TEHRAN (Reuters) - An Iranian newspaper said on Tuesday that Carla Bruni, the wife of France’s president, deserved to die after she expressed solidarity with a woman sentenced to be stoned for adultery.
The hardline daily Kayhan called Bruni a “prostitute” whose lifestyle meant she deserved a similar fate as the Iranian woman who was sentenced to death for adultery.
Carla Bruni was one of several French celebrities who published open letters to Sakineh Mohammadi Ashtiani, whose case has caused international outrage and highlighted Iran’s use of stoning as capital punishment.
The wife of President Nicolas Sarkozy wrote: “Spill your blood, deprive your children of their mother? Why? because you have lived, because you have loved, because you are a woman, an Iranian? Every part of me refuses to accept this.”
Kayhan, whose editor-in-chief is appointed by Supreme Leader Ayatollah Ali Khamenei, reported Bruni’s letter on Saturday under the headline: “French prostitutes enter human rights uproar.”
On Tuesday it returned to the subject, criticizing Bruni’s “illicit relationships with various people” and blaming her for causing Sarkozy’s divorce from his second wife.
“Studying Carla Bruni’s record clearly shows the reason why this immoral woman is backing an Iranian woman who has been condemned to death for committing adultery and being accomplice in her husband’s murder and, in fact, she herself deserves to die,” Kayhan said.
There has been no official reaction from France where the media have paid very little attention to the affair.
At his weekly news conference, Iranian Foreign Ministry spokesman Ramin Mehmanparast called on Iran’s media to use more temperate language.
“Insulting the officials of other countries and using inappropriate words, this is not approved of by the Islamic Republic of Iran,” he said when asked about the issue.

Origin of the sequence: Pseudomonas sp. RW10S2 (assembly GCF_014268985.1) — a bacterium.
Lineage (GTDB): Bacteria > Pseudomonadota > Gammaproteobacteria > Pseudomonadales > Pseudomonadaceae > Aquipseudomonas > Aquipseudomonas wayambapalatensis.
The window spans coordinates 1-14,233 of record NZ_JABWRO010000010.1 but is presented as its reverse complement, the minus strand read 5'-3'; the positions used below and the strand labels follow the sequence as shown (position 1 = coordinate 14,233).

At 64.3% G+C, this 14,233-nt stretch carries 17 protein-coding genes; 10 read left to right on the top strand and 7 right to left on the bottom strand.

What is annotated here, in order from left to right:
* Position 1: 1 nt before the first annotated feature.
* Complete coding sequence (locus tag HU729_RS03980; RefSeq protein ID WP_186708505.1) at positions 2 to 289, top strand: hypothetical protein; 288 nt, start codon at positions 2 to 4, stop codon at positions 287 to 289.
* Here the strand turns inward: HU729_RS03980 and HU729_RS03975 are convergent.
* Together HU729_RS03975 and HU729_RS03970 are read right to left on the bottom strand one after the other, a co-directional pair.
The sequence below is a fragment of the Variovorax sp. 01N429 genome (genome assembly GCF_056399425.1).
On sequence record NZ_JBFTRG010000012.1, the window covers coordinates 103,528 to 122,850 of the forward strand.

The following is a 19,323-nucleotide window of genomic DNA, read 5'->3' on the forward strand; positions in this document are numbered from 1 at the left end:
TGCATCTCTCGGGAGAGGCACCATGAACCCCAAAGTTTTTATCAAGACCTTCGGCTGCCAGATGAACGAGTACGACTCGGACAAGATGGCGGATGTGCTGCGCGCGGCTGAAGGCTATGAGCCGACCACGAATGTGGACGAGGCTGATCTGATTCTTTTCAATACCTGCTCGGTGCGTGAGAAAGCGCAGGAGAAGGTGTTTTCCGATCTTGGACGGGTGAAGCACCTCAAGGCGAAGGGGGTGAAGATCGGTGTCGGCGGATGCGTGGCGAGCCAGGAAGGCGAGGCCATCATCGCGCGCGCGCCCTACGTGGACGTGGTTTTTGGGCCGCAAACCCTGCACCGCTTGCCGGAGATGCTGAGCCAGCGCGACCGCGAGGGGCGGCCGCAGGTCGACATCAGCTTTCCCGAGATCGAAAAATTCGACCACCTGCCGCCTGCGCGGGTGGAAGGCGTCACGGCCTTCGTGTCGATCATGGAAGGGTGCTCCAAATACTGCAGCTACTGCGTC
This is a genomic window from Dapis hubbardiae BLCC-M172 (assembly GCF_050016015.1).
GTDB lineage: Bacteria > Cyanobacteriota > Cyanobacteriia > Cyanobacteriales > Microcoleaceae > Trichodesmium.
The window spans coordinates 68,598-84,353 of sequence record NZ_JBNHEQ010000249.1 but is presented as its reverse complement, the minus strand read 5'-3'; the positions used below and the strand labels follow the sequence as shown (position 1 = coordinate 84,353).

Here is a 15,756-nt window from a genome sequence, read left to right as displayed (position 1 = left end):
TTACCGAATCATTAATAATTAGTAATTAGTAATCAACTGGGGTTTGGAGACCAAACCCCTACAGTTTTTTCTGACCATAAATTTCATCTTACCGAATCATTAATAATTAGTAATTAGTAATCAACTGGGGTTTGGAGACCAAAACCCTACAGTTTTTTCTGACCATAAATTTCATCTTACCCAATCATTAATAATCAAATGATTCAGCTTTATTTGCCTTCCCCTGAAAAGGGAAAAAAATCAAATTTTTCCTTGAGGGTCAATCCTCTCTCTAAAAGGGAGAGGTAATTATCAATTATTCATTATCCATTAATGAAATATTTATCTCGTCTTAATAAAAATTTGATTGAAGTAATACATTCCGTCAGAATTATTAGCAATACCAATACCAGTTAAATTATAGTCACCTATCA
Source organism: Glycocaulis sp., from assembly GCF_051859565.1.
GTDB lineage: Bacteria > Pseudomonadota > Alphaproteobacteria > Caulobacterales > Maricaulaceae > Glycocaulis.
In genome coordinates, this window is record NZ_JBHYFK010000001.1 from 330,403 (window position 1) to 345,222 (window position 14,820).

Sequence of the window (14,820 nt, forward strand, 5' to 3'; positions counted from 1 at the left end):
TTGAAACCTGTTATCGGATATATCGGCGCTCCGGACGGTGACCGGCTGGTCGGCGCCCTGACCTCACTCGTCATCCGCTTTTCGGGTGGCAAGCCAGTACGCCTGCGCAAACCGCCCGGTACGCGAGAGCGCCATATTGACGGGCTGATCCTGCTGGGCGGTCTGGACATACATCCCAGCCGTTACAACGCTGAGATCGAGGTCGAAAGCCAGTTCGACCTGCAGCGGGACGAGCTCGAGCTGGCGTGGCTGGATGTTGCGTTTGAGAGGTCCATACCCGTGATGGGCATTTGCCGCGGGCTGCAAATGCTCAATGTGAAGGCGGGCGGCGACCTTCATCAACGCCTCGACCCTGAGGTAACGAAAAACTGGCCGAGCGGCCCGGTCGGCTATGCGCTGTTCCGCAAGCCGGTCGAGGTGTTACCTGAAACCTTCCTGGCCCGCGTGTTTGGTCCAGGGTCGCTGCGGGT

“The policies, the manners and the comments of other countries’ officials, we criticize them, we make objections to them and we call for them to review their deeds, but we don’t think using inappropriate words and insulting words is the right thing to do.”
Ashtiani, a mother of two, has received 99 lashes for having an illicit relationship with two men. The stoning sentence has been suspended pending a judicial review but could still be carried out, an Iranian judiciary official has said.
Murder, adultery, rape, armed robbery, apostasy and drug trafficking are all punishable by death under Iran’s sharia law, enforced since the 1979 Islamic Revolution. Iran is second only to China in the number of people it executes, according to Amnesty International.
Brazil’s President Luiz Inacio Lula da Silva, who has developed close ties with his Iranian counterpart Mahmoud Ahmadinejad, has offered asylum to Mohammadi Ashtiani, prompting an embarrassing public rejection of his offer by Iran.
Reporting by Ramin Mostafavi; additional reporting by Vicky Buffery in Paris; Writing by Robin Pomeroy; Editing by Jon Boyle